An investigation of the U.N. war crimes tribunal for Rwanda has found widespread mismanagement, waste and incompetence but did not turn up evidence of corruption, the United Nations reported today.
The findings confront Secretary General Kofi Annan, who took office Jan. 1 promising broad reform, with some sensitive decisions.
Critics in the U.S. Congress believe the world body has an inept bureaucracy badly in need of purging. But African governments resent suggestions that the largely African staff of the Rwanda tribunal is the place to start. They are expected to put pressure on Annan, a native of Ghana, not to dismiss personnel, according to diplomats and other observers here.
A 50-page report by Karl Paschke, the United Nations' equivalent of an inspector general, charged that the tribunal administration functioned chaotically during most of the two years since it was established. The court was created to try persons implicated in the massacres of more than half a million Tutsis and moderate Hutus during Rwanda's 1994 tribal strife.
Unless the situation is corrected quickly, "the Rwandese will be right to suspect that justice delayed is justice denied," said Paschke, undersecretary general for internal oversight.
He recommended discharging the tribunal's deputy prosecutor, Honore Rakotomanana of Madagascar, but did not call for ousting the chief administrator, Andronico Adede of Kenya. Annan has summoned both Adede and Rakotomanana to meet here with him and the chief prosecutor, Louise Arbor of Canada, on Feb. 21 and will decide afterward what actions to take, U.N. spokesman Fred Eckhard said.
Paschke's report did not fault the tribunal's judges but focused hard on its administrators. Several months ago, many of them became the target of persistent allegations that they gave jobs to unqualified friends, relatives and lovers, discriminated against non-Africans and misused tribunal funds and equipment.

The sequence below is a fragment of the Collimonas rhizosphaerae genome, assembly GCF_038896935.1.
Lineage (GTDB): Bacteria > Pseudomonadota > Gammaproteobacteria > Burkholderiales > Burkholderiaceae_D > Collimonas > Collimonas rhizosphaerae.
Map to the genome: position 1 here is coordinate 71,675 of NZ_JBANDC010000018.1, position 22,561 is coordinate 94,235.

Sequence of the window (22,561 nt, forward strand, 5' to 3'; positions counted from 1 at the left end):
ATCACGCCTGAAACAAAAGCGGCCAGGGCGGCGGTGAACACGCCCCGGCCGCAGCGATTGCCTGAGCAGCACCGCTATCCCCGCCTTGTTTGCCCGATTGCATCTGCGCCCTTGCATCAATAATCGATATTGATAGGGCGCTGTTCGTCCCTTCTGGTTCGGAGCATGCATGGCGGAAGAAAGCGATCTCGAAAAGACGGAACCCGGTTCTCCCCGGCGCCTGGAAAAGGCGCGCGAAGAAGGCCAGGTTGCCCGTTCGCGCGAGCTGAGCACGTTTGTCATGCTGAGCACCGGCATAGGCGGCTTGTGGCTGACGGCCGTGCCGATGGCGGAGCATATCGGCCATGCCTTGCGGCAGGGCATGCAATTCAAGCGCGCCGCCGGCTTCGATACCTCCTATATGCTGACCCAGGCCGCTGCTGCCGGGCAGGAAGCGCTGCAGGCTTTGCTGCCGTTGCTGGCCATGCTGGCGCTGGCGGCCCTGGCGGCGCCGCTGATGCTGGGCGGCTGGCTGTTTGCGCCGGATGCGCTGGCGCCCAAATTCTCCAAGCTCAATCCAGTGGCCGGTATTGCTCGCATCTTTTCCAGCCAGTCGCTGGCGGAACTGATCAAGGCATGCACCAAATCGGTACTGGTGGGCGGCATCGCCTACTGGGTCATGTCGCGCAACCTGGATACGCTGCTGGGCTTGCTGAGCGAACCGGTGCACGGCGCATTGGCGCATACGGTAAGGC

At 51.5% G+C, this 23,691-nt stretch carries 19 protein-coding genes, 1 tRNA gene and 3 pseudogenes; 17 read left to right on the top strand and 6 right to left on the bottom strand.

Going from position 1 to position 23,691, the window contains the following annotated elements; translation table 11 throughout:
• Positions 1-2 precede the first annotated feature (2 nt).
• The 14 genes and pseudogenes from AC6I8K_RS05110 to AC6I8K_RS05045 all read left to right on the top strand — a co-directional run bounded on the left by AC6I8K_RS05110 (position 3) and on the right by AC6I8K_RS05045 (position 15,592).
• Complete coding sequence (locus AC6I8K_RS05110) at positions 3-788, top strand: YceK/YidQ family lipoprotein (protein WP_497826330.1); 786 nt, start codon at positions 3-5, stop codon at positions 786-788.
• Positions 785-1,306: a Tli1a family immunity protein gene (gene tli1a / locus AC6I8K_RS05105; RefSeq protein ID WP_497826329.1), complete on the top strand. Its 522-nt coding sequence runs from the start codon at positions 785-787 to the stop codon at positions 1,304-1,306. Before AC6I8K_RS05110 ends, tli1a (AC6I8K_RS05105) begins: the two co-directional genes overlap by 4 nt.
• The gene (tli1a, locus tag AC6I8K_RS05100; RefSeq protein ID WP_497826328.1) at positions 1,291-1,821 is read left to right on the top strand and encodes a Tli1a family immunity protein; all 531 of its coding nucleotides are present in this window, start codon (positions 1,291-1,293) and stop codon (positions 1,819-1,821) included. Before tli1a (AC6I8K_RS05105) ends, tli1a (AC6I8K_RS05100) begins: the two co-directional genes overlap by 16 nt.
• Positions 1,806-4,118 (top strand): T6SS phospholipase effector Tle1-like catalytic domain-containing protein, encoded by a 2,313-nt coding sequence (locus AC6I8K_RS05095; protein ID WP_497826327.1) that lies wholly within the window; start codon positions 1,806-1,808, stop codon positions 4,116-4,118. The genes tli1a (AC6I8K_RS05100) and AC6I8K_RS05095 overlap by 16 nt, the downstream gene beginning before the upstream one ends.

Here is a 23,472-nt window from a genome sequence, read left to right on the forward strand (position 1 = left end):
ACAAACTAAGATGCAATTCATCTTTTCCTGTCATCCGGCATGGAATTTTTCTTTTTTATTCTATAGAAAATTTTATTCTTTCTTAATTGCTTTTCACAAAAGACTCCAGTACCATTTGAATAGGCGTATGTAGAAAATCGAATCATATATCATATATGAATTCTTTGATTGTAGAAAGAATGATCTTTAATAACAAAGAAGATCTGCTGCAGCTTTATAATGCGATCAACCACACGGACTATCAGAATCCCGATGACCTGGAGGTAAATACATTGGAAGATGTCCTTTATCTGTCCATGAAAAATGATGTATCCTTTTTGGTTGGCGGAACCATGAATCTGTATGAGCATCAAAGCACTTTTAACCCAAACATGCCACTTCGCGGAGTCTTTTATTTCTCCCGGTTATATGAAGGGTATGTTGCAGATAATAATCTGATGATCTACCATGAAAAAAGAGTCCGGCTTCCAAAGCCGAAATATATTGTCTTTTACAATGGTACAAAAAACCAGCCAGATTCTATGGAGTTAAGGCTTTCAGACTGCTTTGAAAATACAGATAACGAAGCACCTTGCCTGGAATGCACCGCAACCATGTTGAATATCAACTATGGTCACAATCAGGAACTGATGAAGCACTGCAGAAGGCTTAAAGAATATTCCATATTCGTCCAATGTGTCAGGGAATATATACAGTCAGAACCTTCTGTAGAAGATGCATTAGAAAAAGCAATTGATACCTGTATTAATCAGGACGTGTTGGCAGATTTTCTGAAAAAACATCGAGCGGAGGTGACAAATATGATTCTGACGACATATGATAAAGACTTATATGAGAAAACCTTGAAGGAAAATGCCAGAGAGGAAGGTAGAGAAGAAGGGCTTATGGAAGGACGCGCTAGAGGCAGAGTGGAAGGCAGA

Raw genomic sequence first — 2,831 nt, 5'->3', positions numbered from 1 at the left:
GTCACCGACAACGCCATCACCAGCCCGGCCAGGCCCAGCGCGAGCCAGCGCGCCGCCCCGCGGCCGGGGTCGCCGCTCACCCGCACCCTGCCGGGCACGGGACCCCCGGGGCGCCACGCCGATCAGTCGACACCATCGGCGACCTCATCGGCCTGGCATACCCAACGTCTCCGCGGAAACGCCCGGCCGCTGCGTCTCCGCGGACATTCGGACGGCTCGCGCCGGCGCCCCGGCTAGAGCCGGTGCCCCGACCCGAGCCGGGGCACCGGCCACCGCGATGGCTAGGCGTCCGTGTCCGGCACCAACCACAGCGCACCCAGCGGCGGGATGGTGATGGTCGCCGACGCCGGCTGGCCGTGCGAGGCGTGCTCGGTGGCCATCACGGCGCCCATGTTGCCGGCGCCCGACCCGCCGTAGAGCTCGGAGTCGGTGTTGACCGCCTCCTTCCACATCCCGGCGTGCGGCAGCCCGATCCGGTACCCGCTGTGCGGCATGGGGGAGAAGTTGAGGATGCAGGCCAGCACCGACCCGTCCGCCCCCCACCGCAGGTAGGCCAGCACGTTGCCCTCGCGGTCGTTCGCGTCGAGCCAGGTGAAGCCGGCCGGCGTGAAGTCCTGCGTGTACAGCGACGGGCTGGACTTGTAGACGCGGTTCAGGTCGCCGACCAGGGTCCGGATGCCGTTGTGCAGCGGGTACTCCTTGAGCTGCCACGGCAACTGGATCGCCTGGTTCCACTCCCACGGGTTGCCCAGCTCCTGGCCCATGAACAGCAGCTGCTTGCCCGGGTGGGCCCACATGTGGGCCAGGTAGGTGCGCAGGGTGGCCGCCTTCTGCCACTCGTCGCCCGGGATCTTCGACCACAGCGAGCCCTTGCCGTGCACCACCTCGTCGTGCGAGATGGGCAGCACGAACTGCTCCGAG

At a news conference today, Paschke noted that Annan and his predecessor, Boutros Boutros-Ghali of Egypt, had intervened when the allegations first surfaced and had corrected many deficiencies. He also insisted in the face of persistent questioning that his investigators "had not confirmed allegations of corrupt practices like racism, nepotism and misappropriation of funds."
However, he added, the tribunal has been an administrative nightmare since its establishment by the Security Council in 1995. Its headquarters in Arusha, Tanzania, is headed by Andronico, and Rakotomanana leads a prosecutors office in the Rwandan capital of Kigali. The tribunal has indicted 21 people, and is conducting its first trial against Jean-Paul Akayesu, a former Rwandan mayor charged with inciting the public to murder.
The report said that part of the trouble resulted from the failure of U.N. headquarters in New York to assign adequate, qualified staff to the two trial locations. Judges in Arusha and Kigali have complained publicly that administrators assigned them unqualified assistants, monitored their phone calls and obstructed their work through bureaucratic interference.
Slipshod administration caused several staffers to go for months without receiving their salaries, while running up thousands of dollars in advances. One employee failed to report that he had been paid twice and owes the United Nations more than $34,000. Yet, the report said, the U.N. personnel department approved extension of his contract until mid-1997.
In perhaps the most egregious incident, a plane chartered at a cost of $27,000 went to pick up suspects detained in a West African country, but had to return empty because no agreement had been reached in advance for that country to turn over the prisoners.